Pregnant Hotel Manager Forced to Give Birth in Guest Room, Suit Alleges

Tara Tan with her newborn baby in April 2011.In a horrifying allegation, a hotel manager is suing her former employer for $10 million dollars, claiming she was forced to give birth in a guest room without any assistance last April when she went into labor on the job.

Tara Kimkee Tan had already had her share of problems in her position as hotel manager before the incident in April. Ms. Tan's attorney, William Keith Watanabe, told Yahoo! Shine that Ms. Tan was never offered any kind of maternity leave during her four years working as hotel manager for The Standard Hotel. In the months leading up to the incident in April, Ms. Tan claims the hotel repeatedly told her "she did not fit the culture of the hotel," one of the trendiest nightlife destinations in New York City.

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On the evening of April 30, 2011, Ms. Tan went into labor at work. "She gave birth around 2:30 a.m. on a Saturday morning," her attorney explained. "As you can imagine, that's the busiest time in the hotel, when its bars and clubs are in full swing. So she's placed into a guest room while her husband is struggling to get there in time. She delivers the baby and is ushered out a side door so as not to upset the guests."

The Standard Hotel's representative could not be reached for comment.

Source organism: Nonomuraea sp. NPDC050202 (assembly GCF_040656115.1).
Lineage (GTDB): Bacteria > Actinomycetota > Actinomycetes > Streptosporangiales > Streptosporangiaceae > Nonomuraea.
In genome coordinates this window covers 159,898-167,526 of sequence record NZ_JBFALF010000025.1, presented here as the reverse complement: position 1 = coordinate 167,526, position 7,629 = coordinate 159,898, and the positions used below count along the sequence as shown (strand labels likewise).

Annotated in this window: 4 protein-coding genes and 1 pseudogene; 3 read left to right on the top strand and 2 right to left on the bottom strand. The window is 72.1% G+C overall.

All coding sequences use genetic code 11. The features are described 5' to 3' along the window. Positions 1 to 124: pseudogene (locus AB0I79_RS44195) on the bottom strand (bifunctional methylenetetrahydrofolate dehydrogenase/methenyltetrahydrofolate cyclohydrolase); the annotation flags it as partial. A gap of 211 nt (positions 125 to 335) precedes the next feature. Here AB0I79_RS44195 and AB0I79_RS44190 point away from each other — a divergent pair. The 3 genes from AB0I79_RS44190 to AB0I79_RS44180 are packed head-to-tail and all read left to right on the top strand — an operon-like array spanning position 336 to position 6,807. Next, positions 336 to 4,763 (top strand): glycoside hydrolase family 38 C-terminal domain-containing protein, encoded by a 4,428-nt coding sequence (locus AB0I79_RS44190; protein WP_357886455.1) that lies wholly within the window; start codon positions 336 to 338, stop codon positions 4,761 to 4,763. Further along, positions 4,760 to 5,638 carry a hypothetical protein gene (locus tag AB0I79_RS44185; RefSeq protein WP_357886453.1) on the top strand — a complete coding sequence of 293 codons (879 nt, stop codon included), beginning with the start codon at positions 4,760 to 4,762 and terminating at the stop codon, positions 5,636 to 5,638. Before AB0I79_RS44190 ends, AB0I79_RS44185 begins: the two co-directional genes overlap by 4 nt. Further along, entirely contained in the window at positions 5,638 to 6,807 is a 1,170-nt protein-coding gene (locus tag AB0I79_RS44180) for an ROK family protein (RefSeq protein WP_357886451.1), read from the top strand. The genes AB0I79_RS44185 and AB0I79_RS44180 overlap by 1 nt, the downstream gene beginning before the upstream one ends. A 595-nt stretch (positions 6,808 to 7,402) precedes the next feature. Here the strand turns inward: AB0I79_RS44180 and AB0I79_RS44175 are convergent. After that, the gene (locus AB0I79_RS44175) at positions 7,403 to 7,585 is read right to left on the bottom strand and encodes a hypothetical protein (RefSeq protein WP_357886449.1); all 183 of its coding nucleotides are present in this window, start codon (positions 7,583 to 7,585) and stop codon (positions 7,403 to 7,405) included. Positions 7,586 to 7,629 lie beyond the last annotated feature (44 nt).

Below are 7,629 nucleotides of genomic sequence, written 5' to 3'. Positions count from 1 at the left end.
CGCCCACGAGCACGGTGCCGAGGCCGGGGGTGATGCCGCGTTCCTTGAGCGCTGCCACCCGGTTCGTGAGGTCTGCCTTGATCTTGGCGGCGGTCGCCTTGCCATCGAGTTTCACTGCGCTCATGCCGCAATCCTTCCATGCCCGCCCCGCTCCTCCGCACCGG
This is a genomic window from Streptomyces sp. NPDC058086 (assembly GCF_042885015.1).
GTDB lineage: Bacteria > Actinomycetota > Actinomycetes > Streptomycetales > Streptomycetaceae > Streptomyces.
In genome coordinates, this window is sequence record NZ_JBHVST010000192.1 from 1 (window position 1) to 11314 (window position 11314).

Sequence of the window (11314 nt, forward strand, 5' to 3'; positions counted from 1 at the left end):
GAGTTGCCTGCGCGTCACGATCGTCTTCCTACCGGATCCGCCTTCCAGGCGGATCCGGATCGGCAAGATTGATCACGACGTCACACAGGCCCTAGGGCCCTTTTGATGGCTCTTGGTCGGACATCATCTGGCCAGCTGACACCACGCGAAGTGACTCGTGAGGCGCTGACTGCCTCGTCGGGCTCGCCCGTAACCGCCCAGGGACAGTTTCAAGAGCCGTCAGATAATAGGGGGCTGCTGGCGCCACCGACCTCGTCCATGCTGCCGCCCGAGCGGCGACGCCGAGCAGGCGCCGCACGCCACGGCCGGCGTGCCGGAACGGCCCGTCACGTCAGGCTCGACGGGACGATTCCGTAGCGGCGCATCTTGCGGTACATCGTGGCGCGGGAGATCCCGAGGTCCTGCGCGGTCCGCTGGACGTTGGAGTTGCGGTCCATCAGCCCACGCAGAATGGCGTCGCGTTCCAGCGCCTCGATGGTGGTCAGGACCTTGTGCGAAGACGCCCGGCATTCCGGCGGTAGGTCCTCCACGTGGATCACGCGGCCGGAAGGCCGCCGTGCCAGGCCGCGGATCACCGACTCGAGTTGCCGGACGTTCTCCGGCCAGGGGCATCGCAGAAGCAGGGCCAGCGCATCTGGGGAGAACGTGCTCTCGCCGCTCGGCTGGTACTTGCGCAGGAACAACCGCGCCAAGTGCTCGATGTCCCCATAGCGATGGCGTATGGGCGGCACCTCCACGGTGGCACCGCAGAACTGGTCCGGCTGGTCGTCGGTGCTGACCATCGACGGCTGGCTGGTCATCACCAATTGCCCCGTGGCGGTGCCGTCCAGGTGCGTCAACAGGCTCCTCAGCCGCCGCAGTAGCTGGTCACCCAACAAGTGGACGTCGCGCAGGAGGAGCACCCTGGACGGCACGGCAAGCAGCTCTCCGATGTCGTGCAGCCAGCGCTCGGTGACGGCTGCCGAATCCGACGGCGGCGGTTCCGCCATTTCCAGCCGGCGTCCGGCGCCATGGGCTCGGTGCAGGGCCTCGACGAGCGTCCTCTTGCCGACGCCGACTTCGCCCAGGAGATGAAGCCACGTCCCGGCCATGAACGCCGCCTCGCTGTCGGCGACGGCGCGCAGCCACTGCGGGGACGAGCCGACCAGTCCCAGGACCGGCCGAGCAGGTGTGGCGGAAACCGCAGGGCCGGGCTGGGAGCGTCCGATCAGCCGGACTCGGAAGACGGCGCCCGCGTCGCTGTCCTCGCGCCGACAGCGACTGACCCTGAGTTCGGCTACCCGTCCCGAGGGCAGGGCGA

Though Ms. Tan continued to work from home in the weeks following her delivery, the hotel fired her in August, claiming she stole hotel property. "A false claim--those boxes were filled with her personal effects like baby gifts. You know when you are married to your job you have things you leave in the office," her lawyer remarked.

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As for her record, Ms. Tan "has been working in the hotel industry for a long time. She has worked her way up the ladder. She was recruited for this job at The Standard and joined them before it was even operational." But The Standard never offered her a promotion. "She was having children - you have to assume that certainly impacted their decision not to promote her," Mr. Watanabe said.

It is Ms. Tan and her attorney's belief that The Standard was prejudiced against Ms. Tan because she is Malaysian and over forty years old. "She's not six feet tall and blond-hair and blue eyed," Mr. Watanabe said, remarking on the stereotypes of what's considered "in" at The Standard Hotel.

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